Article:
NAM Testifies in Hearing on Legislation to Modernize Air Quality Standards

Saying the new rule would make it difficult to create jobs and build advanced factories in the U.S.

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National Association of Manufacturers Managing Vice President of Policy Chris Netram testified before the House Energy and Commerce Committee’s Environment, Manufacturing and Critical Materials Subcommittee Hearing: "Safeguarding American Prosperity and People’s Livelihoods: Legislation To Modernize Air Quality Standards:

Below is his oral testimony as prepared for delivery:

Good morning Chairman Carter, Ranking Member Tonko, and members of the Subcommittee. My name is Chris Netram, and I am the Managing Vice President of Policy at the National Association of Manufacturers.

I appreciate the opportunity to testify on behalf of the manufacturing industry and the 13 million people who make things in America.

Manufacturing supports communities and creates well-paying jobs, pioneers new technologies and powers economic growth and American competitiveness.

But manufacturers are facing a regulatory onslaught.

  • The total cost of complying with federal regulations exceeds $3 trillion each year, including $350 billion just on manufacturing.
  • The average manufacturer pays more than $29,000 per employee per year to comply with federal regulations, a figure that rises to more than $50,000 for small manufacturers. 

$50,000 per employee, every single year. For a small company with just 20 employees, that’s a million dollars each year diverted from job creation or R&D.

The EPA’s unworkable PM2.5 standard is the latest piece of this regulatory onslaught. This new rule will make it much more difficult to create jobs and build advanced factories here in the United States.

That’s because the new standard of 9 is in line with background levels of particulate matter in many parts of the country. In other words, the standard is now so low that companies will be expected to reduce their emissions below what naturally occurs.

Making matters worse, most particulate matter comes from non-industrial sources. The vast majority of emissions come from sources like wildfires, controlled burns, crop dust and unpaved roads. Industry accounts for less than 20% of PM2.5—yet the onus will fall on manufacturing to meet the EPA’s unrealistic standard.

In practice, hundreds of counties across the country could be forced into non-attainment. That means that it will be extraordinarily difficult for them to attract manufacturing investment. Roads, bridges, factories: these important projects will be stalled if manufacturers can’t get permits to build them.

With a PM standard as low as 9, it will be virtually impossible for manufacturers to have any headroom that allows for growth. Companies that want to invest in communities at or near non-attainment levels will be hard-pressed to guarantee that new shovels in the ground won’t push PM levels above 9.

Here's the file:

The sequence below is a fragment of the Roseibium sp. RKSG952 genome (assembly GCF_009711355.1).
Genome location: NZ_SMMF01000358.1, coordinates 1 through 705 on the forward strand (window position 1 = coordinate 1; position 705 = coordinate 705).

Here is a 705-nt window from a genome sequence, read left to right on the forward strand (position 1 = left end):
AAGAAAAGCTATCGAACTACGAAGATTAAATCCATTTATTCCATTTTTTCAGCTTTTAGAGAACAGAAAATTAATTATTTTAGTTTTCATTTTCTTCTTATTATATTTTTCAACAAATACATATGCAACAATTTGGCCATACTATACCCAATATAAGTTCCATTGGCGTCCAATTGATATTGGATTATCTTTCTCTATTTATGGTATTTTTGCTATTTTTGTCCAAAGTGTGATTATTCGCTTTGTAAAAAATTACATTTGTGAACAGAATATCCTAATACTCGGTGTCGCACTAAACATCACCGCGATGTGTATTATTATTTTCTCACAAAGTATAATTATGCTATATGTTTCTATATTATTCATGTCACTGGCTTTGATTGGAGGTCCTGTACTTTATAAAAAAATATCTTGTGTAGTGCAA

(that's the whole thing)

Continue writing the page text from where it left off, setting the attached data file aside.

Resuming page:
There will be an economic cost to this change. A recent NAM study that analyzed a PM standard of 8, slightly more stringent than what was finalized, found that our nation would lose up to $200 billion in economic activity and nearly a million jobs.

Moreover, the EPA’s approach will directly undermine the President’s commitment to manufacturing and Congress’ important work to support manufacturing growth here at home.

The Bipartisan Infrastructure Law, the CHIPS and Science Act, tax reform, these bills were designed to spur investment, but unbalanced regulations and permitting delays threaten that progress.

In addition, the EPA’s actions make the U.S. a global outlier. Europe’s current PM standard is 25; China’s is 35. If we want the next manufacturing dollar to be spent in America rather than abroad, a standard of 9 is simply not feasible.

Manufacturers urge Congress to act immediately. As a first step, Congress should pass a CRA overturning the rule.

At the same time, Congress should reform the NAAQS process. The Committee’s discussion draft reflects a more tailored approach that would take multiple factors into consideration: for starters, the economic effect and the impact on America’s competitiveness in addition to public health.

  • First, the draft would extend the EPA’s review period to 10 years, providing states and businesses much-needed certainty.
  • The draft also would allow the EPA to count wildfire mitigation as an exceptional event, rather than holding manufacturers accountable for PM they can’t control.
  • And the draft would require the EPA to consider economic effects in its NAAQS analysis, allowing the agency to take a holistic view of its standards.

These reforms reflect the tremendous progress we’ve made since the passage of the Clean Air Act. The U.S. has seen a 78% reduction in PM over the last 50 years, in large part due to manufacturers’ investments in cleaner production. We are now at a point where industry contributes less than a fifth of all PM2.5; far less than fires and dust that have nothing to do with manufacturing.

In short, Congress must act to reverse this damaging decision and reform the NAAQS process.

I want to thank the Subcommittee for shining a light on the EPA’s regulatory overreach, and I look forward to answering any questions you may have.

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